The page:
Does testosterone have you confused? You might know what it is, but what are the different types and how do you test for it? We’ve got quick and easy answers for you right here.
Testosterone is a hormone (androgen) made from cholesterol, but not all of the testosterone in the bloodstream is usable by the body. In men, a small amount is produced in the adrenal glands above the kidneys, but 95 percent is produced when cholesterol is converted to testosterone in the testicles. In women, the ovaries account for more than half of testosterone production and the adrenal glands are responsible for the rest.
So what types of testosterone will you find in the body? (Note: This information is for men.)
Free Testosterone is the purest form of the hormone, and it’s called “free” because there aren’t any proteins attached to it. Because it’s unbound, free testosterone can easily enter cells and kick-start receptors. On the other hand, it only makes up 2-3 percent of total testosterone.
SHBG-bound Testosterone makes up 40-50 percent of total testosterone and is bound to the sex hormone-binding-globulin (SHBG) protein, which is produced in the liver. This hormone-protein combo plays a key role in managing the amount of free testosterone in the body. The downside of this type of testosterone is that it doesn’t help build muscles or bump the mood because it’s biologically inactive. Because of this, it’s possible to have high testosterone levels while suffering the symptoms of a hormone deficiency.
Albumin-bound Testosterone is a version of the hormone that is bound to the liver-producing protein albumin, which works as a stabilizer. This hormone also is biologically inactive, but because the hormone-protein bind is weak, it can break and create free testosterone if needed. The result is that some labs will lump this type of testosterone with the free kind when you get tested.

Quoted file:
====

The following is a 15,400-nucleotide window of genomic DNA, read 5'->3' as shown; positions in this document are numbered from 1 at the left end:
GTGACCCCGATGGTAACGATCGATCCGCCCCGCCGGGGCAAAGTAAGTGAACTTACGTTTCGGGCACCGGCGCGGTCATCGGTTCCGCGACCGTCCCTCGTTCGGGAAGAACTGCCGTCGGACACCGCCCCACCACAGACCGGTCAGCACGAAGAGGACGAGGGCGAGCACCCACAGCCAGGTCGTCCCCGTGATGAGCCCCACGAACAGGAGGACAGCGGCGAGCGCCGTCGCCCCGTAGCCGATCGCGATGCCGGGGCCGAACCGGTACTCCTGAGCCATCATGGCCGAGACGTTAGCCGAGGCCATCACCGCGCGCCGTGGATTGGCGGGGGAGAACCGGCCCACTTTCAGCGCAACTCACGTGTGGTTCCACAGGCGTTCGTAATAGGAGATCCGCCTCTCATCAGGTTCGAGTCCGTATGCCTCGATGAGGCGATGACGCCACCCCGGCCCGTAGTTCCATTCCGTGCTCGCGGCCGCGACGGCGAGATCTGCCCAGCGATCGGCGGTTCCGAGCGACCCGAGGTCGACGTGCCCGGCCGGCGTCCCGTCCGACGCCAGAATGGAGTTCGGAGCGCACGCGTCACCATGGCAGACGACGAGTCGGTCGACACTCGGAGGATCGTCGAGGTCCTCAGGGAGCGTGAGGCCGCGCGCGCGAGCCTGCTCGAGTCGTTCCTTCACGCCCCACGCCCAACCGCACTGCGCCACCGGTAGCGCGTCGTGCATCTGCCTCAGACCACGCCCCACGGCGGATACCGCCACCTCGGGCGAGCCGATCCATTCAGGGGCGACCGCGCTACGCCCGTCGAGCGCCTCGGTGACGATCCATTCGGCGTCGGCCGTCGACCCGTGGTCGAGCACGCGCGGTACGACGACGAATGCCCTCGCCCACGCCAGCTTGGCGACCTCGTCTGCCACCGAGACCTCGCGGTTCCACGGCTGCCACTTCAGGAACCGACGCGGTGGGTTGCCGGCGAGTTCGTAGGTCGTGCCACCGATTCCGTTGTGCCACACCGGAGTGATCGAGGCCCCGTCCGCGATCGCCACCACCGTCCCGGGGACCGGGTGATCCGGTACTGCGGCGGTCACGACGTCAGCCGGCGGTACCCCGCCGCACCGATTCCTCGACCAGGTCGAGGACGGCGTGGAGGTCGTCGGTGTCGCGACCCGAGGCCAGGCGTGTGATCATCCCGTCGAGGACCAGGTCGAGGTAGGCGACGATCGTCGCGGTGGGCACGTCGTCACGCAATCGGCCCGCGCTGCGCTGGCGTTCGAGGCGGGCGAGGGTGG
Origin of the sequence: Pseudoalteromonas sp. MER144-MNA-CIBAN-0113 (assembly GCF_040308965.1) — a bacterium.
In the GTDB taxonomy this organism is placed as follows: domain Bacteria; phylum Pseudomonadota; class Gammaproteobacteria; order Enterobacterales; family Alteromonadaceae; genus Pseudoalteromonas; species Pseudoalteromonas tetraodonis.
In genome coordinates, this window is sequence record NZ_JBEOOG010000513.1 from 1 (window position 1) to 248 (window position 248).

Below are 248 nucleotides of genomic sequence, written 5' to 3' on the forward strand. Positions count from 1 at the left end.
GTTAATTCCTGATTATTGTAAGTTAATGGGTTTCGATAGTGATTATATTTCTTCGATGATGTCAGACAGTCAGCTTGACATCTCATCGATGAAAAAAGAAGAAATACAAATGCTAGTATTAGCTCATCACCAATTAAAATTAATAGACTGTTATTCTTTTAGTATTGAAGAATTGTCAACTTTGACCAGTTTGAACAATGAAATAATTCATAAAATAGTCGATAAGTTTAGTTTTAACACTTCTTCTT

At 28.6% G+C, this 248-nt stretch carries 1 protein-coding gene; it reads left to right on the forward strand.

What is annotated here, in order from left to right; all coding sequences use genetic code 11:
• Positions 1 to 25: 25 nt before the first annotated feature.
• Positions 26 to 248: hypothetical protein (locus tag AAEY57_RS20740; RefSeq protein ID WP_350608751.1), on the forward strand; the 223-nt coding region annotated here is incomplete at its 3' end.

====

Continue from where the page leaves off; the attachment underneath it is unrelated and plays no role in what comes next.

Now that we’ve broken down the different types of testosterone, what happens when you get tested?
There are two types of tests: total testosterone and free testosterone. The former measures the amount of the hormone (free, SHBG, and albumin) floating in your bloodstream when the test is taken and is measured in nanograms per decilitre (ng/dL). The latter is measured in picograms per mililiter (pg/mL) and is incredibly hard to measure accurately because there’s such a small amount in the body.
When you read articles or hear from your doctor about testosterone levels, you’re usually hearing about total testosterone levels.
There are three ways to test your hormone levels: saliva sample, urine sample, and blood sample. Saliva and urine tests are quick and inexpensive, but aren’t very accurate. Blood serum testing is much more accurate, but it also comes at a hefty price.
For women, a blood test is a good idea when there’s a decreased sex drive or irregular menstrual periods. For men, testing is recommended when concerns arise about infertility, sex drive, prostate cancer, or osteoporosis. Think you might need hormone replacement therapy? Take our two-minute hormone deficiency self-assessment tests for men and women.
Although numbers vary from source to source, these numbers from WebMD provide a reference point for normal testosterone levels. Above all else, always discuss your results with your healthcare provider for the most accurate assessment and treatment plan.
- Men: 270-1070 ng/dL (9-38 nmol/L)
- Women: 15-70 ng/dL (0.52-2.4 nmol/L)*
- Children: 2-20 ng/dL or 0.07-0.7 nmol/L
- Men: 50-210 pg/mL (174-729 nmol/L)
- Women: 1.0-8.5 pg/mL (3.5-29.5 pmol/L)
If you have low testosterone levels, we have bioidentical hormone creams for men and women to bring you back to your normal healthy, and happy self.
*Postmenopausal woman will see about half the normal level for a healthy, nonpregnant woman, while a pregnantÂ woman will have three to four times the amount of testosterone compared to a healthy, nonpregnant woman.
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